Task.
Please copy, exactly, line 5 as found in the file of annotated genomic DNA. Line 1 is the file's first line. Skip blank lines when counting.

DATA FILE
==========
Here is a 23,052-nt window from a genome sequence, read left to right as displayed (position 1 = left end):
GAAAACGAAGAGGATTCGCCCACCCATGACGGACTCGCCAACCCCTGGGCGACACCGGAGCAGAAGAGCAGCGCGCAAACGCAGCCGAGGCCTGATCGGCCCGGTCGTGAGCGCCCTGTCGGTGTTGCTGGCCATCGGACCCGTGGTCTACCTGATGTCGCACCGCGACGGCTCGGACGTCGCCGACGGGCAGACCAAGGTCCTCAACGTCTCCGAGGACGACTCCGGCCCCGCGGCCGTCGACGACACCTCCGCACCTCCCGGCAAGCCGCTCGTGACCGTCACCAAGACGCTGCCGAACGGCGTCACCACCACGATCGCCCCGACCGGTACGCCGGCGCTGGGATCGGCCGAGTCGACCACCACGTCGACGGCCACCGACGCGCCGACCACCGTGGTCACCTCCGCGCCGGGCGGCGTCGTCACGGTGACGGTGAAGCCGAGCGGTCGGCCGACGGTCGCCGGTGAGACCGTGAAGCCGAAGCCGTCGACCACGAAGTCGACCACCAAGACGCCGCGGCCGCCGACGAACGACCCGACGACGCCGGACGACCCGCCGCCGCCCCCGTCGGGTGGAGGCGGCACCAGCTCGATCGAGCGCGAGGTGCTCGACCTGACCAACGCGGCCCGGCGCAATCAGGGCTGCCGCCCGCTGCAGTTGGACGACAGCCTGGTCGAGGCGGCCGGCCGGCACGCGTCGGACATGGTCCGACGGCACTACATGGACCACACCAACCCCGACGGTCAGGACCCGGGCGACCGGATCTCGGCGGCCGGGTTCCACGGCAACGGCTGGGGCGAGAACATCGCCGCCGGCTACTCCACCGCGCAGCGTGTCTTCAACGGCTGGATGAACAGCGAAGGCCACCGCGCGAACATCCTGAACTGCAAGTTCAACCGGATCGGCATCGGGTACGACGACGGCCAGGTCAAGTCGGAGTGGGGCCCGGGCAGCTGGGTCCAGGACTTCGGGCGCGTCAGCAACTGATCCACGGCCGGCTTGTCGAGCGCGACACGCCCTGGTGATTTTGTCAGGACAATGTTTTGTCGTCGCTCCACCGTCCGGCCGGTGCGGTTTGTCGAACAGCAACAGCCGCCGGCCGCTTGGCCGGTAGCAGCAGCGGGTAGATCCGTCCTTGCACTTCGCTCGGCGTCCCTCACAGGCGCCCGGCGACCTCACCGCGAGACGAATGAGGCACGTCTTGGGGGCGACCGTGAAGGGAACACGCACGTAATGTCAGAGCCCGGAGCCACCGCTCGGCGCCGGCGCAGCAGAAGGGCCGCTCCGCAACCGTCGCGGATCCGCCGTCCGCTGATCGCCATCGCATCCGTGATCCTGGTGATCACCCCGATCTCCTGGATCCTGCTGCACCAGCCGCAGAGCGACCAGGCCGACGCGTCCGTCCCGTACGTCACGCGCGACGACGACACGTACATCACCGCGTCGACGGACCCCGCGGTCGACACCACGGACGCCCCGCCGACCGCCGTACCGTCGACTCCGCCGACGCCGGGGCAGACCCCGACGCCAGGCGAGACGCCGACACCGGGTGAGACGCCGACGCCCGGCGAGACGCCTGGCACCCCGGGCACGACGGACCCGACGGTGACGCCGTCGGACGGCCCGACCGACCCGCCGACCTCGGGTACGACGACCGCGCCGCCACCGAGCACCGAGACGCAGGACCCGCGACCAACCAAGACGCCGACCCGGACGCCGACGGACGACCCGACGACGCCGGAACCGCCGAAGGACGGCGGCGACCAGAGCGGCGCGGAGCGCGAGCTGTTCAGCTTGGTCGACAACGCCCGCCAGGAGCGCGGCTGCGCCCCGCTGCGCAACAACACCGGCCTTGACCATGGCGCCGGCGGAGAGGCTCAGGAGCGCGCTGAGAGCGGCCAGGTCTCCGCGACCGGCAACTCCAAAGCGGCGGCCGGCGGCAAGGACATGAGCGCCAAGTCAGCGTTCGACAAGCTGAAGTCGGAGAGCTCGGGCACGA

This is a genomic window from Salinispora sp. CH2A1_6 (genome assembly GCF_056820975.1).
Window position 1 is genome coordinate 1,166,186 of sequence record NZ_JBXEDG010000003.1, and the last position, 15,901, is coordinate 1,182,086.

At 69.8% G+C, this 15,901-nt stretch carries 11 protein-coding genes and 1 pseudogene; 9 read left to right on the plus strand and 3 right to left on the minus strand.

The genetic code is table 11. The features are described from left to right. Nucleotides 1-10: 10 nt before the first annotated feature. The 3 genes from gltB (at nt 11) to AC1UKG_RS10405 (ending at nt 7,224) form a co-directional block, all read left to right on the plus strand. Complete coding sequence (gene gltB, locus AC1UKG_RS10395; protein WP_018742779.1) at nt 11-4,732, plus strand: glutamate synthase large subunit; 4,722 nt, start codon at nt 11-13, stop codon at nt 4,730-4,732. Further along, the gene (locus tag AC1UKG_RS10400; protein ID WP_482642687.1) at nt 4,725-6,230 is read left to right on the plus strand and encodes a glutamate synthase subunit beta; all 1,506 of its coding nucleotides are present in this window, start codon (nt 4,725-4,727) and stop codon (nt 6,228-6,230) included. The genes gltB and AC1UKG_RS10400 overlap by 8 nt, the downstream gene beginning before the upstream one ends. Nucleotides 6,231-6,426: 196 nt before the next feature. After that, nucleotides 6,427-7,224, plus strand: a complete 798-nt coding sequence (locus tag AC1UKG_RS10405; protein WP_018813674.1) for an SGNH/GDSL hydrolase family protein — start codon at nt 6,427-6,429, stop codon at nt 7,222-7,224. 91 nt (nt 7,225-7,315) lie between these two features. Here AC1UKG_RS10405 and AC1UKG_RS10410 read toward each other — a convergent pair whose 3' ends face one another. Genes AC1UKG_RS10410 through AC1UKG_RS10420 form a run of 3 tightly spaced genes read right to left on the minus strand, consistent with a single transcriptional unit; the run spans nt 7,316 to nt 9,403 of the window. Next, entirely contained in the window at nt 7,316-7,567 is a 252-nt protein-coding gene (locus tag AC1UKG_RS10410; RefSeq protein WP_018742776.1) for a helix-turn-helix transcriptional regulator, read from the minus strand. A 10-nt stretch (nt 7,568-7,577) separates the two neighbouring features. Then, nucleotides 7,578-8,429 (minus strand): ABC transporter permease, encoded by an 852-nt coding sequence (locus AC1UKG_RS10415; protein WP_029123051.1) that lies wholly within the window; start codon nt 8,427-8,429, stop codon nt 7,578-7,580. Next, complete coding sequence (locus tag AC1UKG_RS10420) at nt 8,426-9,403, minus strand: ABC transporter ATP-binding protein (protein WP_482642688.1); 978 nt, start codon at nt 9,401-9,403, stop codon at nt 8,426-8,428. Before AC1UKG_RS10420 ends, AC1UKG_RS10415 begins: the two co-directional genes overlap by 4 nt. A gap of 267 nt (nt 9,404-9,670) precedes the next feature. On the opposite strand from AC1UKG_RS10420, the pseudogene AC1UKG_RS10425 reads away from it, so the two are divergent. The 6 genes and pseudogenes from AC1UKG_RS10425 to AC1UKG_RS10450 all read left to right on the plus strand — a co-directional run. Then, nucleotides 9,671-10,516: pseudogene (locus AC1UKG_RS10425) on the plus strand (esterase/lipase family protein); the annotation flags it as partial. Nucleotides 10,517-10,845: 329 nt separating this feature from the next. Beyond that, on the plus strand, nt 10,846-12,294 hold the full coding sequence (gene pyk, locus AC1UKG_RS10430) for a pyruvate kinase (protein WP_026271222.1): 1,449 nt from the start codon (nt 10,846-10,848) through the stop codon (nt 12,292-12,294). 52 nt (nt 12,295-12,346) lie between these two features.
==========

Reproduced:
At 69.8% G+C, this 15,901-nt stretch carries 11 protein-coding genes and 1 pseudogene; 9 read left to right on the plus strand and 3 right to left on the minus strand.